Many infections contracted in hospital are linked to the formation of biofilms. How do these sticky layers of bacteria form on the surface of some medical devices? Can we counteract them? At UCL, nanotechnologies are answering these questions.
An estimated 7% of hospitalised patients contract a nosocomial illness during their hospitalisation. These infections can be formidable, especially when the patient’s immune system is weak and/or the responsible pathogenic bacterium resists antibiotics,1 as is the case with some types of staphylococcus aureus. In general, these bacteria, whose presence on our skin and in our mucous is normal, aren’t harmful, but they become so when they penetrate our bodies via a medical device.
What is biofilm?
Indeed, bacteria such as staphylococcus aureus can attach themselves to medical device surfaces (catheter, biomaterials, etc.). Then they multiply and form what are called biofilms, multicellular communities that can cause nosocomial infections that are especially difficult to treat because biofilms make their bacteria even more resistant to antibiotics. This can entail grave complications for the patient, which is why it’s so important to study bacterial biofilms and find a way to prevent their formation.
A super microscope
In science, a lot of knowledge comes from observation. Since a bacterium is a cell, and therefore invisible to the naked eye, a microscope is necessary. Proteins are even smaller. ‘The size of a protein is measured in nanometres, or one million times shorter than a millimetre’, says Prof. Yves Dufrêne, a bioengineer and FNRS Research Director at the UCL Institute of Life Sciences. ‘Suffice it to say that for a long time, nobody was able to observe the cell and its components via normal magnification. We had to wait for nanotechnology and the invention of the atomic force microscope, in 1986, to be able to examine life at nanoscale.’ Prof. Dufrêne’s team uses an AFM to study yeasts and bacteria, including the well-known staphylococcus aureus. Researchers analysed certain proteins on the surface of bacteria that are responsible for attaching the latter to human tissue or biomaterials.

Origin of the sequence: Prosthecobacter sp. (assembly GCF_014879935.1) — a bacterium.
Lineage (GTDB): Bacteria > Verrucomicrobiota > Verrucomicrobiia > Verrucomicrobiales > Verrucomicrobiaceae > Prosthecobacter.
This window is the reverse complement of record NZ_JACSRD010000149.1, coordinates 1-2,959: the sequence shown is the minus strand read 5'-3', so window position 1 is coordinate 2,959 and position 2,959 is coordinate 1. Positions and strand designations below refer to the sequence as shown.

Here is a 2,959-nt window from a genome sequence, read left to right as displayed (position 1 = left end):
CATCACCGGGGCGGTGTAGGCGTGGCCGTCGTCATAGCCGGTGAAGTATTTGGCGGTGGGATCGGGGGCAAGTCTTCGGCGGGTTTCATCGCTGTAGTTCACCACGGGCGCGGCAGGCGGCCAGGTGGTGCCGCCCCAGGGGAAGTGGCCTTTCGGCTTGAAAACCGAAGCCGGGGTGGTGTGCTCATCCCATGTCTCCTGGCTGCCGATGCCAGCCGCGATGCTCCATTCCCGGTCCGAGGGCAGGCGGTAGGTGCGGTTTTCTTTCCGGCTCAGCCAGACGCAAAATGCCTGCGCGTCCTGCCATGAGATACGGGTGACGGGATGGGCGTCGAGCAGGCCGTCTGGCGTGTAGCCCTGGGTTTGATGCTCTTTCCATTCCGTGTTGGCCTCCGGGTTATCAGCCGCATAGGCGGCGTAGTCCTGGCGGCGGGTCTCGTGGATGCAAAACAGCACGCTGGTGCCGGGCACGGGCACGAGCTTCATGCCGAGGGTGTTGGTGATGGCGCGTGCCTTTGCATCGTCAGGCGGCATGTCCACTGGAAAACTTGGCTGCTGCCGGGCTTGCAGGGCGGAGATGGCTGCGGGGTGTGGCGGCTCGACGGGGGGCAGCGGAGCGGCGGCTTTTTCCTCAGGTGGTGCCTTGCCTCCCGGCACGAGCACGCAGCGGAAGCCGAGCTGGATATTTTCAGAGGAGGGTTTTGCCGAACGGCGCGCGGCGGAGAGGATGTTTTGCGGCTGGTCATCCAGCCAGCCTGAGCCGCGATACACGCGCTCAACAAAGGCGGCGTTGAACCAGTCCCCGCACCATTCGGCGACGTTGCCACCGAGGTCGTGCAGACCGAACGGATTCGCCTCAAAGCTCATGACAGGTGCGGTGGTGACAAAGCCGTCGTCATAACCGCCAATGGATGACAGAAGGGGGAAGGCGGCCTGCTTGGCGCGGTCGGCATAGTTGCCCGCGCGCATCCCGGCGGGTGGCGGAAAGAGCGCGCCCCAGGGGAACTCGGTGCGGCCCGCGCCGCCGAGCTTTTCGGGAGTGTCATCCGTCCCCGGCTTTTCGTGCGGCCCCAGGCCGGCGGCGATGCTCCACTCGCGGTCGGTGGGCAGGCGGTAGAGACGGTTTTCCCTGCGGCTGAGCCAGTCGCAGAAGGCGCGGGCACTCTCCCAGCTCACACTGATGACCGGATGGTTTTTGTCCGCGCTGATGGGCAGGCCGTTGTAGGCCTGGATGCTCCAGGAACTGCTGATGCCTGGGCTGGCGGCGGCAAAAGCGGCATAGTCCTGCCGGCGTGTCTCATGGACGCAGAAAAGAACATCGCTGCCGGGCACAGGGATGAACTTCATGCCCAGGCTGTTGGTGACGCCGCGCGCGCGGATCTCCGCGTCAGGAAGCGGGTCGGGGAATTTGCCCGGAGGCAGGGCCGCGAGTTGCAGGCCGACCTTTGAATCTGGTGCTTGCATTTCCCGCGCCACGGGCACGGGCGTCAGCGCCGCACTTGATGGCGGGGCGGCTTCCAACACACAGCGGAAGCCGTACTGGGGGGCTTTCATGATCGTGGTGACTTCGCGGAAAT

An estimated 80% of nosocomial diseases are linked to biofilm formation. Prof. Dufrêne’s team wanted to understand the first step of biofilm formation: How do bacteria stick to each other?
Thanks to the AFM, UCL researchers, in collaboration with Irish and Italian colleagues, discovered the role played by a particular protein on the surface of staphylococcus aureus: SasG. ‘When in the presence of zinc, SasG acts a bit like a drop of glue, or like a strip of Velcro that attaches to neighbouring bacteria. Little by little, these bacteria form a bacterial community that becomes a biofilm.’
Towards anti-adhesion treatments?
This discovery was the subject of an article in a prestigious American scientific review.2 Above all, it opened the way to possible anti-adhesion treatments. ‘If we found a molecule capable of preventing SasG from sticking,’3 Prof. Dufrêne says, ‘we could prevent bacteria from sticking to each other and forming biofilms. Such anti-adhesion substances exist. For example, cranberry juice is known to prevent urinary infections because it contains a substance that prevents E. Coli, the bacterium that causes them, from sticking to the urethra and bladder walls. So it’s possible!’
From this perspective, the AFM and live-cell nanoscopy could make it possible to test and select the most anti-adhesive molecules. ‘Eventually,’ Prof. Dufrêne says, ‘maybe we’ll be able to establish preventive treatments that block biofilm formation and/or complement the antibiotic arsenal in case of bacterial infection.’
(1) See article on antibiotic resistance (lien hypertexte ?). (2) C. Formosa-Dague et al., ‘Zinc-dependent mechanical properties of Staphylococcus aureus biofilm-forming surface protein SasG’, PNAS, 2015. (3) SasG is not the only target of researchers. In all, at least a dozen proteins are responsible for staphylococcus aureus biofilm formation. Prof. Dufrêne’s research is financed primarily by the FNRS, UCL, the WELBIO programme and the ERC.
A Glance at Yves Dufrêne's bio